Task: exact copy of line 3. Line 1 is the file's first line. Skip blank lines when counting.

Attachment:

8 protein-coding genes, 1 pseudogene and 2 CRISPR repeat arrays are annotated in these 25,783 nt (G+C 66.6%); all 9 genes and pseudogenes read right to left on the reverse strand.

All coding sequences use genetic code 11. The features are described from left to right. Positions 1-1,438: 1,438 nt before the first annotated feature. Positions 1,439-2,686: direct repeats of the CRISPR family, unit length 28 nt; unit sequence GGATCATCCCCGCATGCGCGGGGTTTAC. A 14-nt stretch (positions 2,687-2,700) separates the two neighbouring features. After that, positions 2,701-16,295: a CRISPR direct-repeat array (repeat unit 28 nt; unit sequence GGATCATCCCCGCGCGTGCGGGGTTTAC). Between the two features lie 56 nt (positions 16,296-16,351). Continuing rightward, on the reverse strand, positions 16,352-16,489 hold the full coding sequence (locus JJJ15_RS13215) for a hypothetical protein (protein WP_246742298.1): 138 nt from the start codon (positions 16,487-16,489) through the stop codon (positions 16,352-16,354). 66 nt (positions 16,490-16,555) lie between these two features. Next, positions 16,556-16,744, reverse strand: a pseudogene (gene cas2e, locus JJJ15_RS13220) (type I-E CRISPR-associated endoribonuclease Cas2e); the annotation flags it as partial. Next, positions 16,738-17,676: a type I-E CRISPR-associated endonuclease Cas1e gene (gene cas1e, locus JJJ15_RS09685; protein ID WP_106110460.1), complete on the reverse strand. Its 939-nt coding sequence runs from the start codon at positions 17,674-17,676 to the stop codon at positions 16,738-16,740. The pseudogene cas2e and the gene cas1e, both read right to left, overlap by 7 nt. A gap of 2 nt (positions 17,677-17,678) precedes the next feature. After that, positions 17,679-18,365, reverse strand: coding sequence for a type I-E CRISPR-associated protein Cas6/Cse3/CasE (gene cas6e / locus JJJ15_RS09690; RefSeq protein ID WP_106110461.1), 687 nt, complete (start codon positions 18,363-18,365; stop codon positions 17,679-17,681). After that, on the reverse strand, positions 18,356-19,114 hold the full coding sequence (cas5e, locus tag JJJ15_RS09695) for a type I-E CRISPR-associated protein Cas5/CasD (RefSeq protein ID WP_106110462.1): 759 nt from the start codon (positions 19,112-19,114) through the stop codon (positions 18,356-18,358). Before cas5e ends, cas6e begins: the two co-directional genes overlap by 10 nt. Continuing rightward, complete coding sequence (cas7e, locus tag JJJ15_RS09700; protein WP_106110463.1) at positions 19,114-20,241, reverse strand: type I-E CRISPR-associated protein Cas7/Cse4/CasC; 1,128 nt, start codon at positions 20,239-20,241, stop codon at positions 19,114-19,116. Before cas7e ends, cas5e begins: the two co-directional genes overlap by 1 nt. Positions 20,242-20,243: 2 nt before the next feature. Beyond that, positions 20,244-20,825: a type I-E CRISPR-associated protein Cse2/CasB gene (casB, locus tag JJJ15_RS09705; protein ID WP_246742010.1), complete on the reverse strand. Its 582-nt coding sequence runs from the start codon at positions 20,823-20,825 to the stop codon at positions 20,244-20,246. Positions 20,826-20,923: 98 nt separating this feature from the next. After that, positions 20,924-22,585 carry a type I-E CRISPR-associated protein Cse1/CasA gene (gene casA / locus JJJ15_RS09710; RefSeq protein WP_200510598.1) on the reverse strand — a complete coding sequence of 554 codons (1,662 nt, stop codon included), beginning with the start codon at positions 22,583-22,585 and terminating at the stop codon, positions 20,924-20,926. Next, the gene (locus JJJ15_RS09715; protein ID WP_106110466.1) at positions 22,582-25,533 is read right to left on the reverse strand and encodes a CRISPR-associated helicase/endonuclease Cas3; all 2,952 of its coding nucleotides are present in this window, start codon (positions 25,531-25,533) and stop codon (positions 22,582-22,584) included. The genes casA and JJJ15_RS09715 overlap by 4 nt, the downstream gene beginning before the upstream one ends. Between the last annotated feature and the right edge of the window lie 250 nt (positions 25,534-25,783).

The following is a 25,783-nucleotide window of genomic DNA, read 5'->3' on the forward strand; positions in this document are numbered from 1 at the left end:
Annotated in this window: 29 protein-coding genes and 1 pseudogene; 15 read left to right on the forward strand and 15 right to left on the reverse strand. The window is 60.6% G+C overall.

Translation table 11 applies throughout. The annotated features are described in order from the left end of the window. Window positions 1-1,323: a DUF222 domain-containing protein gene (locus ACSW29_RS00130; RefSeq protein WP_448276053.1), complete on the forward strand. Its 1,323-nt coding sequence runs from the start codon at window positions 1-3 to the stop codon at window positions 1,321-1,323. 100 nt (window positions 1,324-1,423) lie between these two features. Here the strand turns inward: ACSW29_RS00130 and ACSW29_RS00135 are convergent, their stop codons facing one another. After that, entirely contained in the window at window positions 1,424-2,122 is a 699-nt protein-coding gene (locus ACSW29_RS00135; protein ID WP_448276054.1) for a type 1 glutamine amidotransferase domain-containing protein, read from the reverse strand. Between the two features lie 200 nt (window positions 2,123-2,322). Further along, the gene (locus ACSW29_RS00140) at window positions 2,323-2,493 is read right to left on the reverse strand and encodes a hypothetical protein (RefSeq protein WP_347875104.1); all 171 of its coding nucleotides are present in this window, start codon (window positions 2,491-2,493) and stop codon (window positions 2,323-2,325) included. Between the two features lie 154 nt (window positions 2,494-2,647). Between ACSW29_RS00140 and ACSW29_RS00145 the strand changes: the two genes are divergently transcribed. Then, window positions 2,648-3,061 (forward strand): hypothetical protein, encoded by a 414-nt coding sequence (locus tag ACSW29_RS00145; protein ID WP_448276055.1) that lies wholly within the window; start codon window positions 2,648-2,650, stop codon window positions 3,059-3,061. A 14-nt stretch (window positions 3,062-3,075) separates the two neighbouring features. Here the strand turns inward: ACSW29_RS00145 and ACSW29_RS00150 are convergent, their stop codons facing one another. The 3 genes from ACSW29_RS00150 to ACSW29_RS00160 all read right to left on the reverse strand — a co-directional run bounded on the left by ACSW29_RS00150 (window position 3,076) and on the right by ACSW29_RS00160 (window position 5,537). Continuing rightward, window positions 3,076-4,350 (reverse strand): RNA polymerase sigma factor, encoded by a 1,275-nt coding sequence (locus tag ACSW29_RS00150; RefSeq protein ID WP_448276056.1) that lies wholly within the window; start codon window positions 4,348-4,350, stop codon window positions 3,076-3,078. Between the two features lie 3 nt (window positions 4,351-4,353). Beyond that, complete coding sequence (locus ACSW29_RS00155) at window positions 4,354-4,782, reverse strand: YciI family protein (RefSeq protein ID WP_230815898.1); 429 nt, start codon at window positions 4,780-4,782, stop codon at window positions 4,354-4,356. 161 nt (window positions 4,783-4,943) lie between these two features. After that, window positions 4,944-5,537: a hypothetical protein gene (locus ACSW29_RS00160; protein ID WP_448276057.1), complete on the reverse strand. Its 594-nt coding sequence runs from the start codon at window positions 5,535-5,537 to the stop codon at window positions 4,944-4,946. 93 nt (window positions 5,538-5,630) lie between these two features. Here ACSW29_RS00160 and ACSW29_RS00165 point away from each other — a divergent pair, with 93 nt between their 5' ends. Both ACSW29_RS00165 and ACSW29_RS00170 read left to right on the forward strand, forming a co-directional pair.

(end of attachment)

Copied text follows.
The following is a 25,783-nucleotide window of genomic DNA, read 5'->3' on the forward strand; positions in this document are numbered from 1 at the left end: